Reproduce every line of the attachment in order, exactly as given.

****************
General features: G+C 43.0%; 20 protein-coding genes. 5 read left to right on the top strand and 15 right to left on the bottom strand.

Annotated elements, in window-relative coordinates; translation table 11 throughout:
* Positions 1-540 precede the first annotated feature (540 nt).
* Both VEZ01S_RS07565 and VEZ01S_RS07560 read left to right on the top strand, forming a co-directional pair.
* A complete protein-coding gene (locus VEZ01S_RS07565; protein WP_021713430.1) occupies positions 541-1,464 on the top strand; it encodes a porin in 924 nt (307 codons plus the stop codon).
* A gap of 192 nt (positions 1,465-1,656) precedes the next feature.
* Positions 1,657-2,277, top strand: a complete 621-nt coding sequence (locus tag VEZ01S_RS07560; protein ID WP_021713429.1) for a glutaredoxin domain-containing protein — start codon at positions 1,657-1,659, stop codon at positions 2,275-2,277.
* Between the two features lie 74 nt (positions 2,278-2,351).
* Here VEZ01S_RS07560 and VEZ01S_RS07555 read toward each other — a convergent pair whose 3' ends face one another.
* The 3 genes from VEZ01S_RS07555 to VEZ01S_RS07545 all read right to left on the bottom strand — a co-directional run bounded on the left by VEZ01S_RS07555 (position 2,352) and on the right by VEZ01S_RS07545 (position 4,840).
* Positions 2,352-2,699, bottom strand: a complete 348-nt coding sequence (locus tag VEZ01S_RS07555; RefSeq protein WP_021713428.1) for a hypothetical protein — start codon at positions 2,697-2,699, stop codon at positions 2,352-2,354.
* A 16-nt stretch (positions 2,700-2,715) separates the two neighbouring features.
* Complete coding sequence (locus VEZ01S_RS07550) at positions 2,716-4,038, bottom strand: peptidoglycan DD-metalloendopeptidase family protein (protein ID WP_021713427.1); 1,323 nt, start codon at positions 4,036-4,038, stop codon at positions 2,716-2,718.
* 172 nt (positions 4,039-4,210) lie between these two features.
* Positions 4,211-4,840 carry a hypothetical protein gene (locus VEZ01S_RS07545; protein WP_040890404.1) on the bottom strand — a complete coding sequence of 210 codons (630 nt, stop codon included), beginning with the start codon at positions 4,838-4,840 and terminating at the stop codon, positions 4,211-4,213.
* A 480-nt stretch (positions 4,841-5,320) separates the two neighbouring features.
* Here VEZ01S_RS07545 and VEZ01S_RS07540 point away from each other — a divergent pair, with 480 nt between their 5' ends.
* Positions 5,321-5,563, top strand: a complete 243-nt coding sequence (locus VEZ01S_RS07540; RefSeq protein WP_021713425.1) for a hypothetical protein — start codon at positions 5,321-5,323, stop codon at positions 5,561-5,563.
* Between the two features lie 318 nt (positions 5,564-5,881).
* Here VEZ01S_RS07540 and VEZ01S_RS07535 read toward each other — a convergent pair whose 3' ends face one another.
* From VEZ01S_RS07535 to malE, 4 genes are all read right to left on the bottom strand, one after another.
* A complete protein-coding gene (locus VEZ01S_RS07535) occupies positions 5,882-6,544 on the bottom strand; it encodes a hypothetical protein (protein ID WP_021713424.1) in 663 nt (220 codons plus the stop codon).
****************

General features: G+C 43.0%; 20 protein-coding genes. 5 read left to right on the top strand and 15 right to left on the bottom strand.

Annotated elements, in window-relative coordinates; translation table 11 throughout:
* Positions 1-540 precede the first annotated feature (540 nt).
* Both VEZ01S_RS07565 and VEZ01S_RS07560 read left to right on the top strand, forming a co-directional pair.
* A complete protein-coding gene (locus VEZ01S_RS07565; protein WP_021713430.1) occupies positions 541-1,464 on the top strand; it encodes a porin in 924 nt (307 codons plus the stop codon).
* A gap of 192 nt (positions 1,465-1,656) precedes the next feature.
* Positions 1,657-2,277, top strand: a complete 621-nt coding sequence (locus tag VEZ01S_RS07560; protein ID WP_021713429.1) for a glutaredoxin domain-containing protein — start codon at positions 1,657-1,659, stop codon at positions 2,275-2,277.
* Between the two features lie 74 nt (positions 2,278-2,351).
* Here VEZ01S_RS07560 and VEZ01S_RS07555 read toward each other — a convergent pair whose 3' ends face one another.
* The 3 genes from VEZ01S_RS07555 to VEZ01S_RS07545 all read right to left on the bottom strand — a co-directional run bounded on the left by VEZ01S_RS07555 (position 2,352) and on the right by VEZ01S_RS07545 (position 4,840).
* Positions 2,352-2,699, bottom strand: a complete 348-nt coding sequence (locus tag VEZ01S_RS07555; RefSeq protein WP_021713428.1) for a hypothetical protein — start codon at positions 2,697-2,699, stop codon at positions 2,352-2,354.
* A 16-nt stretch (positions 2,700-2,715) separates the two neighbouring features.
* Complete coding sequence (locus VEZ01S_RS07550) at positions 2,716-4,038, bottom strand: peptidoglycan DD-metalloendopeptidase family protein (protein ID WP_021713427.1); 1,323 nt, start codon at positions 4,036-4,038, stop codon at positions 2,716-2,718.
* 172 nt (positions 4,039-4,210) lie between these two features.
* Positions 4,211-4,840 carry a hypothetical protein gene (locus VEZ01S_RS07545; protein WP_040890404.1) on the bottom strand — a complete coding sequence of 210 codons (630 nt, stop codon included), beginning with the start codon at positions 4,838-4,840 and terminating at the stop codon, positions 4,211-4,213.
* A 480-nt stretch (positions 4,841-5,320) separates the two neighbouring features.
* Here VEZ01S_RS07545 and VEZ01S_RS07540 point away from each other — a divergent pair, with 480 nt between their 5' ends.
* Positions 5,321-5,563, top strand: a complete 243-nt coding sequence (locus VEZ01S_RS07540; RefSeq protein WP_021713425.1) for a hypothetical protein — start codon at positions 5,321-5,323, stop codon at positions 5,561-5,563.
* Between the two features lie 318 nt (positions 5,564-5,881).
* Here VEZ01S_RS07540 and VEZ01S_RS07535 read toward each other — a convergent pair whose 3' ends face one another.
* From VEZ01S_RS07535 to malE, 4 genes are all read right to left on the bottom strand, one after another.
* A complete protein-coding gene (locus VEZ01S_RS07535) occupies positions 5,882-6,544 on the bottom strand; it encodes a hypothetical protein (protein ID WP_021713424.1) in 663 nt (220 codons plus the stop codon).